When the Culinary Institute in Hyde Park first opened The Bocuse Restaurant one year ago, the school prepared a special dinner for Chef Paul Bocuse and other world-renowned chefs, including Thomas Keller, Jean-Georges Vongerichten, Daniel Boulud, and Michel Richard. Last week, to celebrate the one-year anniversary, The Bocuse repeated the menu, and this time, Gerard and I were in attendance. The menu was so impressive I wanted to share it with my food-loving friends. As you can see, each dish was a recreation of a famous dish of a well-known French chef. I have written about the Truffle Soup in a previous column, so I will focus on the marvelous lobster dish.
It has long been believed that our "appetite" for lovemaking can be stimulated by certain foods. As Valentine's Day fast approaches I thought it would be interesting to explore the correlation between those foods in question and sex, separating the myths from the science, thus allowing you to best plan your menus for the big day.
Spotlights:Fantasy Pizza at San Girogio's Trattoria
The Chef gave me a new creation to try. It sounded crazy- it was pear and goat cheese pizza. We gave it a try and all three of us loved it (including my very discerning French relatives). If you are ordering pizzas to share and it is on the menu be sure to ask for it. (or maybe if they have the ingredients they might make it for you). It would probably make a good dessert but that would mean forgoing the chocolate flourless almond cake and I am just not willing to do that.
Sour Cream Pound Cake at McEnroe's
The other day I was at McEnroes, buying vegetables, when I spotted this Sour Cream Pound Cake, handcrafted bya Millerton baker- Mary Stevenson. I bought it and delighted my family with this light and moist plain cake that is not overly sweet. We each had a slice at breakfast and then toasted up some slices at lunch to top off with our favorite ice creams for an easy but lovely dessert.
We give much deserved credit to the culinary talents of the French, but it must be recognized that much of the magic of French food and wine is their incomparable "terroir" (the soil, topography, and climate in which a particular food or wine is grown). Certain products flourish in their specific terroir, and the same quality cannot be reproduced elsewhere. Cultivated by traditionalists who refuse to compromise, using labor-intensive methods (often hand-picked) that produce their exquisite perfection, these products are at pinnacle of French gourmet food. Express Magazine recently ran a 40-page article naming many of these "treasures." I thought a brief summary would interest you "foodies."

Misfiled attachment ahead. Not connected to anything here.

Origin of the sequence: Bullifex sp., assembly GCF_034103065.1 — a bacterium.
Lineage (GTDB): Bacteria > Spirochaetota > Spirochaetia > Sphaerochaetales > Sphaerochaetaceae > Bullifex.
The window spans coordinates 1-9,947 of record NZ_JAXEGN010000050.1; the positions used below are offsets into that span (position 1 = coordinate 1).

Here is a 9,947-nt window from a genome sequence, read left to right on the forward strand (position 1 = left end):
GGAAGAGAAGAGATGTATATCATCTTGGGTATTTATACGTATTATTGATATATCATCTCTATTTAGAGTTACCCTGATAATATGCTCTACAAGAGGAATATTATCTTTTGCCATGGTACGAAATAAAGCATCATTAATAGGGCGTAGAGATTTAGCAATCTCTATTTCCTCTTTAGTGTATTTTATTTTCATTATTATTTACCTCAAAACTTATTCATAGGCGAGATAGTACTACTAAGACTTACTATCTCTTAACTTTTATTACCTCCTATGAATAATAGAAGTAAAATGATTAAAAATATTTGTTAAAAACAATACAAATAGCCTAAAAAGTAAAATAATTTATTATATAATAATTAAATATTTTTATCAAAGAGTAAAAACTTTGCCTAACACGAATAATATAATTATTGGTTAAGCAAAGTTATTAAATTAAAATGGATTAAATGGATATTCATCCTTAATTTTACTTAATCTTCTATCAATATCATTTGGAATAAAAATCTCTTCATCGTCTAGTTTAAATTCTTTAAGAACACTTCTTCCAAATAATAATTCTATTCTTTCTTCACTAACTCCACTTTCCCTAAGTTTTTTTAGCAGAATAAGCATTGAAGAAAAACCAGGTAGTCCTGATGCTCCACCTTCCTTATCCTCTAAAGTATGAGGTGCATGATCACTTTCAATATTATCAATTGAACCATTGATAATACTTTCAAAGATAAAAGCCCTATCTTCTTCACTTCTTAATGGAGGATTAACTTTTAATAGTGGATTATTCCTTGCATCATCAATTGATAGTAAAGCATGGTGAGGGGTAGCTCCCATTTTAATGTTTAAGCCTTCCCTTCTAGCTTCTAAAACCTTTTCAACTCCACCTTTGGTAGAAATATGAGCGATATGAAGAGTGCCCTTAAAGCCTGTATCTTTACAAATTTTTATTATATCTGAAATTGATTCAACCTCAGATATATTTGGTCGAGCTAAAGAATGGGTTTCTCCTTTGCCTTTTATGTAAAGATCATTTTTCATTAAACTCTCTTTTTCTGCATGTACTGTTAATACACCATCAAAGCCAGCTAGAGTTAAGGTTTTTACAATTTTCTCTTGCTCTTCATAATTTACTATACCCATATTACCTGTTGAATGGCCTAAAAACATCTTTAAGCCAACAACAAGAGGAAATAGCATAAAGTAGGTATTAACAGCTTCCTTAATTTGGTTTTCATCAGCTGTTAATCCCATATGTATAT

I caught up with Sheila at her book signing at Merritt Bookstore just before Christmas and asked her a few questions. What kinds of food lover establishments do you cover in the book? Restaurants, gourmet food shops, wine shops, farmers markets, CSAs and farm stands in the Hudson Valley.
Do you live here? I live in Milan. It was a weekend house for us when we lived in Brooklyn and in 2000 we moved up here full time.
With Gerard's mother and sister here we sometimes have a need to get as French as Millbrook can get.Lunch at Les Baux was a big hit. Gerard enjoyed his onion soup, Loulou her duck salad, and both loved the sweetbreads. My sister-in-law, Marie-Josée, went American. She devoured her first lamb burger which she will proudly explain to everyone she knows when she gets back to France. I also love Les Baux’s soups and their lamb burger.